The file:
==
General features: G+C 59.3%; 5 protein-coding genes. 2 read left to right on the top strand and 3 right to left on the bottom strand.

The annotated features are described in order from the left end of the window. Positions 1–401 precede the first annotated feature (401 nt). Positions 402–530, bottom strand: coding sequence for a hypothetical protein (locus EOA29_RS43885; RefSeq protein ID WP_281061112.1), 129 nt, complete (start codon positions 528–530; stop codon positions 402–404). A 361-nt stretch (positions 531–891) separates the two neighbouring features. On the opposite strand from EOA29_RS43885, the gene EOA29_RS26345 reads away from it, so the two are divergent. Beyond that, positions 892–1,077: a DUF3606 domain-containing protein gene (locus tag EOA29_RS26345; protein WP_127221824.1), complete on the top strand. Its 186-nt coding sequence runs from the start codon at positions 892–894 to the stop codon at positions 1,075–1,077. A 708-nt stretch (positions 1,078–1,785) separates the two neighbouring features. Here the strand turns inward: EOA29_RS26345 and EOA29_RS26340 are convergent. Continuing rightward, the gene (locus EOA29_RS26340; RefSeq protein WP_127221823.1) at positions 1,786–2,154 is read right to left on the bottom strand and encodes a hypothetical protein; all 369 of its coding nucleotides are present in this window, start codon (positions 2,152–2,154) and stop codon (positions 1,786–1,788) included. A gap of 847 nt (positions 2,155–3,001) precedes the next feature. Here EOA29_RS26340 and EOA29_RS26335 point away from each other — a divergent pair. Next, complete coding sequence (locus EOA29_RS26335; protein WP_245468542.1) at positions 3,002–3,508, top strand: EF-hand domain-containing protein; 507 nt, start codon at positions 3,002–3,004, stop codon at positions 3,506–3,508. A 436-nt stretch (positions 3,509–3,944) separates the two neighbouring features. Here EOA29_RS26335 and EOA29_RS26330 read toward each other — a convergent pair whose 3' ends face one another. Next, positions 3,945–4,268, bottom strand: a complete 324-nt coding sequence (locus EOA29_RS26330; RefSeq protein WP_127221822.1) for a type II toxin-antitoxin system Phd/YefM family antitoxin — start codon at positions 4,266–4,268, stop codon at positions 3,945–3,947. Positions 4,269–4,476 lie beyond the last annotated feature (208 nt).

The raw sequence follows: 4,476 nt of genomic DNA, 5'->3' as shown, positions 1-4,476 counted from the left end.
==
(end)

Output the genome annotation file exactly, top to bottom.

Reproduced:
General features: G+C 59.3%; 5 protein-coding genes. 2 read left to right on the top strand and 3 right to left on the bottom strand.

The annotated features are described in order from the left end of the window. Positions 1–401 precede the first annotated feature (401 nt). Positions 402–530, bottom strand: coding sequence for a hypothetical protein (locus EOA29_RS43885; RefSeq protein ID WP_281061112.1), 129 nt, complete (start codon positions 528–530; stop codon positions 402–404). A 361-nt stretch (positions 531–891) separates the two neighbouring features. On the opposite strand from EOA29_RS43885, the gene EOA29_RS26345 reads away from it, so the two are divergent. Beyond that, positions 892–1,077: a DUF3606 domain-containing protein gene (locus tag EOA29_RS26345; protein WP_127221824.1), complete on the top strand. Its 186-nt coding sequence runs from the start codon at positions 892–894 to the stop codon at positions 1,075–1,077. A 708-nt stretch (positions 1,078–1,785) separates the two neighbouring features. Here the strand turns inward: EOA29_RS26345 and EOA29_RS26340 are convergent. Continuing rightward, the gene (locus EOA29_RS26340; RefSeq protein WP_127221823.1) at positions 1,786–2,154 is read right to left on the bottom strand and encodes a hypothetical protein; all 369 of its coding nucleotides are present in this window, start codon (positions 2,152–2,154) and stop codon (positions 1,786–1,788) included. A gap of 847 nt (positions 2,155–3,001) precedes the next feature. Here EOA29_RS26340 and EOA29_RS26335 point away from each other — a divergent pair. Next, complete coding sequence (locus EOA29_RS26335; protein WP_245468542.1) at positions 3,002–3,508, top strand: EF-hand domain-containing protein; 507 nt, start codon at positions 3,002–3,004, stop codon at positions 3,506–3,508. A 436-nt stretch (positions 3,509–3,944) separates the two neighbouring features. Here EOA29_RS26335 and EOA29_RS26330 read toward each other — a convergent pair whose 3' ends face one another. Next, positions 3,945–4,268, bottom strand: a complete 324-nt coding sequence (locus EOA29_RS26330; RefSeq protein WP_127221822.1) for a type II toxin-antitoxin system Phd/YefM family antitoxin — start codon at positions 4,266–4,268, stop codon at positions 3,945–3,947. Positions 4,269–4,476 lie beyond the last annotated feature (208 nt).

The raw sequence follows: 4,476 nt of genomic DNA, 5'->3' as shown, positions 1-4,476 counted from the left end.